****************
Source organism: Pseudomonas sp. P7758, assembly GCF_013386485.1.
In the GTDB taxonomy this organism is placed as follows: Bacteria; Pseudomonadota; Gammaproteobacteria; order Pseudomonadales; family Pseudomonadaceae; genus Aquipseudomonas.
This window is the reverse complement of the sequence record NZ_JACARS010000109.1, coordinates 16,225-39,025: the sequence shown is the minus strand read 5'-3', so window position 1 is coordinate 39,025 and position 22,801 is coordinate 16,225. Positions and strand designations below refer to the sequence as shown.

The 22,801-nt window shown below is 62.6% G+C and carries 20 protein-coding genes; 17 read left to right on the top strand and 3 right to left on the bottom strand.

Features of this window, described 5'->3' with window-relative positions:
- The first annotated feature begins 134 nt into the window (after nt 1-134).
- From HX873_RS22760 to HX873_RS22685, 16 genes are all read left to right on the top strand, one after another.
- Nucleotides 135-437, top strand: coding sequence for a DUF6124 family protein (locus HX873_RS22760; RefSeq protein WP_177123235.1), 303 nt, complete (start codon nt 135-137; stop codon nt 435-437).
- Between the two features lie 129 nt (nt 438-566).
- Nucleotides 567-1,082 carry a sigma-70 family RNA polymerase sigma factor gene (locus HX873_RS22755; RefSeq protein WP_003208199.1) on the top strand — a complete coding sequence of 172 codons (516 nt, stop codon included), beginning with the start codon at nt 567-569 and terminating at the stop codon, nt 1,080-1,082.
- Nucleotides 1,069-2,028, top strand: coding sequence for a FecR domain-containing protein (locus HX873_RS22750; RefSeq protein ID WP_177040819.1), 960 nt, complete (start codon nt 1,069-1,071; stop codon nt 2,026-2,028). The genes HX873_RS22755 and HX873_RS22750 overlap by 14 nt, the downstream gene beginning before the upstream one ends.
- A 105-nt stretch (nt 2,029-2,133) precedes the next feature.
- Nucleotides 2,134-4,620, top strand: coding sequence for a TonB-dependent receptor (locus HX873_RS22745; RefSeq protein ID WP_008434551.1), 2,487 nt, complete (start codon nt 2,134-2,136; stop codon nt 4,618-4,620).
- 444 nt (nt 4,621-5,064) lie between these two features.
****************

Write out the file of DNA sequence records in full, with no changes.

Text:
Source organism: Pseudomonas sp. P7758, assembly GCF_013386485.1.
In the GTDB taxonomy this organism is placed as follows: Bacteria; Pseudomonadota; Gammaproteobacteria; order Pseudomonadales; family Pseudomonadaceae; genus Aquipseudomonas.
This window is the reverse complement of the sequence record NZ_JACARS010000109.1, coordinates 16,225-39,025: the sequence shown is the minus strand read 5'-3', so window position 1 is coordinate 39,025 and position 22,801 is coordinate 16,225. Positions and strand designations below refer to the sequence as shown.

The 22,801-nt window shown below is 62.6% G+C and carries 20 protein-coding genes; 17 read left to right on the top strand and 3 right to left on the bottom strand.

Features of this window, described 5'->3' with window-relative positions:
- The first annotated feature begins 134 nt into the window (after nt 1-134).
- From HX873_RS22760 to HX873_RS22685, 16 genes are all read left to right on the top strand, one after another.
- Nucleotides 135-437, top strand: coding sequence for a DUF6124 family protein (locus HX873_RS22760; RefSeq protein WP_177123235.1), 303 nt, complete (start codon nt 135-137; stop codon nt 435-437).
- Between the two features lie 129 nt (nt 438-566).
- Nucleotides 567-1,082 carry a sigma-70 family RNA polymerase sigma factor gene (locus HX873_RS22755; RefSeq protein WP_003208199.1) on the top strand — a complete coding sequence of 172 codons (516 nt, stop codon included), beginning with the start codon at nt 567-569 and terminating at the stop codon, nt 1,080-1,082.
- Nucleotides 1,069-2,028, top strand: coding sequence for a FecR domain-containing protein (locus HX873_RS22750; RefSeq protein ID WP_177040819.1), 960 nt, complete (start codon nt 1,069-1,071; stop codon nt 2,026-2,028). The genes HX873_RS22755 and HX873_RS22750 overlap by 14 nt, the downstream gene beginning before the upstream one ends.
- A 105-nt stretch (nt 2,029-2,133) precedes the next feature.
- Nucleotides 2,134-4,620, top strand: coding sequence for a TonB-dependent receptor (locus HX873_RS22745; RefSeq protein ID WP_008434551.1), 2,487 nt, complete (start codon nt 2,134-2,136; stop codon nt 4,618-4,620).
- 444 nt (nt 4,621-5,064) lie between these two features.